Three months after the end of the new war, with thousands of refugees in Armenia and elsewhere, many still hope to return to the lands they had to return and recover the bodies of those who could not be buried – estimates indicate at least 5,000 dead on both sides.
‘Everything, absolutely everything, is a border’
Susanna Petrosyan, 40, tour guide
When asked if she considers the conflict to be over, Susanna Petrosyan, 40, who has served as a guide in the area for 24 years, was blunt. “Didn’t say.” I need to believe that something is going to change in order to keep on living. “
With her head still down and her eyes sad, she saves words as she walks through Martuni, one of the worst-hit towns, on the line that separates Nagorno-Karabakh from Azerbaijan.
The scenario is that of destroyed schools, burnt houses and the remains of recent bombings.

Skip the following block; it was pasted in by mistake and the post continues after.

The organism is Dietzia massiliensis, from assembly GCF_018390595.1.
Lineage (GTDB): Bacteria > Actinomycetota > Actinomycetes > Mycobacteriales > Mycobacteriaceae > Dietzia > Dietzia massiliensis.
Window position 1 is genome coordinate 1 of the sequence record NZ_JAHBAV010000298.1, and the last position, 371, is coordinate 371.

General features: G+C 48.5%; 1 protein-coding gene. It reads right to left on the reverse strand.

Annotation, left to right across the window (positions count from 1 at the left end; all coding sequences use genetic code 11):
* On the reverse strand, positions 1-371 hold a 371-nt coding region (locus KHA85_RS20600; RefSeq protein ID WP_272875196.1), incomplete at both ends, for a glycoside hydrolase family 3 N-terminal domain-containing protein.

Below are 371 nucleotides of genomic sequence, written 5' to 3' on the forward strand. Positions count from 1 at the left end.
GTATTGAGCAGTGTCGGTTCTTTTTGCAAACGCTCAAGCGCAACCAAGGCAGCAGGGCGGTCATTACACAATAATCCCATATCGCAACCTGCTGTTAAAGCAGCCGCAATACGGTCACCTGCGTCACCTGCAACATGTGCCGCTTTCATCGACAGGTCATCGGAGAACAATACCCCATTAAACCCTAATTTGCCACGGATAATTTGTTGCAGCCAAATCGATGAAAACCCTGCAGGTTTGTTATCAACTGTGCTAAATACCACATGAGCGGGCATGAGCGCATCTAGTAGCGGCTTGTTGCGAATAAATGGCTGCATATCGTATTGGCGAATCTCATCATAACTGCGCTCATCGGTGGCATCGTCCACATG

“Now we are surrounded by them [azeris]. Everything, absolutely everything, is a border ”.
On the morning of September 27, when bombs started falling near her home in Martakert, in the northern part of the disputed region, Susanna woke up three of her children, aged 7, 11 and 15, put them in the car and went by car. at her sister’s house in Yerevan.
The eldest son, Valery, 19, was serving in the military in another town.
The next day, Susanna returned to pick up her nephews and sister-in-law – her brother had also been sent to the front line.
Ten days later, she took the winding and risky path again, now to see the son who had been injured in the war.
She hugged him and returned to Yerevan.
Valery lost many friends, but he recovered and he still has six months left as a soldier before returning to finish his studies in technology at Artsakh State University.
Susanna likes to make plans to come back. “Next time you come, I want to welcome you to my home, with my children. I’m sorry if this time some things were out of my control. I’m shocked. Looks like I got stuck that day 27. “
‘Everyone will die one day’